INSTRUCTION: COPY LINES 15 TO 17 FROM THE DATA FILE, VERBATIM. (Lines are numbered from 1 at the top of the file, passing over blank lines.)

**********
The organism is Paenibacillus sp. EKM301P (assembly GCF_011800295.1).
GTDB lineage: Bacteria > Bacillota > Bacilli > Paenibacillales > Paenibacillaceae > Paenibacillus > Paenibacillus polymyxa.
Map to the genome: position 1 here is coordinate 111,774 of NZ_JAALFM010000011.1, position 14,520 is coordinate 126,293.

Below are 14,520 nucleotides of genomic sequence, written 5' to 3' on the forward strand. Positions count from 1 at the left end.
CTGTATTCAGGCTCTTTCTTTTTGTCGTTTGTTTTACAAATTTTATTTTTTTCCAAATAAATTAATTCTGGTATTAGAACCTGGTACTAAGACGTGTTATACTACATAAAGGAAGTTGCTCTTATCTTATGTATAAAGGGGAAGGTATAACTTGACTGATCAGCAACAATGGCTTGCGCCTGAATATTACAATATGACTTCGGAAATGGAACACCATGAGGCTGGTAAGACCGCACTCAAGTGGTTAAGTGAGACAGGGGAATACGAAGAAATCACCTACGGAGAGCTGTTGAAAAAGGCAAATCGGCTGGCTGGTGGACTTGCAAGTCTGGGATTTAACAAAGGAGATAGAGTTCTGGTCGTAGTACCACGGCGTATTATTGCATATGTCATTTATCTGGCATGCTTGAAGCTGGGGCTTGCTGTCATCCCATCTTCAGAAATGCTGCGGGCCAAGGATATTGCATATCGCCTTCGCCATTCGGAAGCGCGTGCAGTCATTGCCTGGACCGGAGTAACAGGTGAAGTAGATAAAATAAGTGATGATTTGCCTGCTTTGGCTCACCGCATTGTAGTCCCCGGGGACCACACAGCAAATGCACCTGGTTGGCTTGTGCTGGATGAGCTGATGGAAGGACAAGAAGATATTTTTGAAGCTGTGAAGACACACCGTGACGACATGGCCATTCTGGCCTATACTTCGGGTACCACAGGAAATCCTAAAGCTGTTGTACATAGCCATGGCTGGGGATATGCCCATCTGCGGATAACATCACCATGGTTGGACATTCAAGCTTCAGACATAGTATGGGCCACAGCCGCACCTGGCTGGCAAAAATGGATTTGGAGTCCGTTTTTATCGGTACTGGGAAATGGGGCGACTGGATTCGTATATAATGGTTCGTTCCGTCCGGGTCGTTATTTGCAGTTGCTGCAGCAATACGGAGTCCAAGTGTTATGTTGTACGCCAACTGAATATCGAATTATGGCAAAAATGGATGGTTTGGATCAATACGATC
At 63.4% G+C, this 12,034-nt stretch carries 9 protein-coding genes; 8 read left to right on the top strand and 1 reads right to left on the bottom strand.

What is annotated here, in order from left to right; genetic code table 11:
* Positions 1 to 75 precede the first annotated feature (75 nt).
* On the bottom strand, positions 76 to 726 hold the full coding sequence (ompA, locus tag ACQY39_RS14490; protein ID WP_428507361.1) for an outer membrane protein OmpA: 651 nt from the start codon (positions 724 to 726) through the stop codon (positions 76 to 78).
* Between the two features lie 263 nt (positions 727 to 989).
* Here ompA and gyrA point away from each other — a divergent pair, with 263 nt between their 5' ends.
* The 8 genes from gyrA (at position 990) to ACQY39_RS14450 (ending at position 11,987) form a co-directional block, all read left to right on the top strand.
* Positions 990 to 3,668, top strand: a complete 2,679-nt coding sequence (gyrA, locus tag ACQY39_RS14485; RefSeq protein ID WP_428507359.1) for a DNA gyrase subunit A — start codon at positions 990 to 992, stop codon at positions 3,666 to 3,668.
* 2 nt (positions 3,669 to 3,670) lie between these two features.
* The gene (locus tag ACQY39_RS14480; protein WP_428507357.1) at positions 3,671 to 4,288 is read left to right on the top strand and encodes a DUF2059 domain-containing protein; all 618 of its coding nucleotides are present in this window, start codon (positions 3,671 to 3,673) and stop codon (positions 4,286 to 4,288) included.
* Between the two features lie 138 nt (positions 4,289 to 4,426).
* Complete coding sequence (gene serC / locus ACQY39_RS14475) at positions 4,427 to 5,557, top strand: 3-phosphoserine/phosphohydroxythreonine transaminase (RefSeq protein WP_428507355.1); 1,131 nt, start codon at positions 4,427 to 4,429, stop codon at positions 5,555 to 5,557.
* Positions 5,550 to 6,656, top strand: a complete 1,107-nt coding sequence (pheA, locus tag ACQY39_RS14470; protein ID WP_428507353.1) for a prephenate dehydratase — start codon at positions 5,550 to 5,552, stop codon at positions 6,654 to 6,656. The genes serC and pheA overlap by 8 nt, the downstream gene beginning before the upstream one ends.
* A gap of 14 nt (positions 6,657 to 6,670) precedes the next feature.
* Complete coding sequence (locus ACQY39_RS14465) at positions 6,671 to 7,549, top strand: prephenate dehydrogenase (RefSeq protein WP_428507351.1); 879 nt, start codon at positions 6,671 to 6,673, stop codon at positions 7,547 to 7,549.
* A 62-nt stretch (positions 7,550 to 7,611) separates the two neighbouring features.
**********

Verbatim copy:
* The gene (locus tag ACQY39_RS14480; protein WP_428507357.1) at positions 3,671 to 4,288 is read left to right on the top strand and encodes a DUF2059 domain-containing protein; all 618 of its coding nucleotides are present in this window, start codon (positions 3,671 to 3,673) and stop codon (positions 4,286 to 4,288) included.
* Between the two features lie 138 nt (positions 4,289 to 4,426).
* Complete coding sequence (gene serC / locus ACQY39_RS14475) at positions 4,427 to 5,557, top strand: 3-phosphoserine/phosphohydroxythreonine transaminase (RefSeq protein WP_428507355.1); 1,131 nt, start codon at positions 4,427 to 4,429, stop codon at positions 5,555 to 5,557.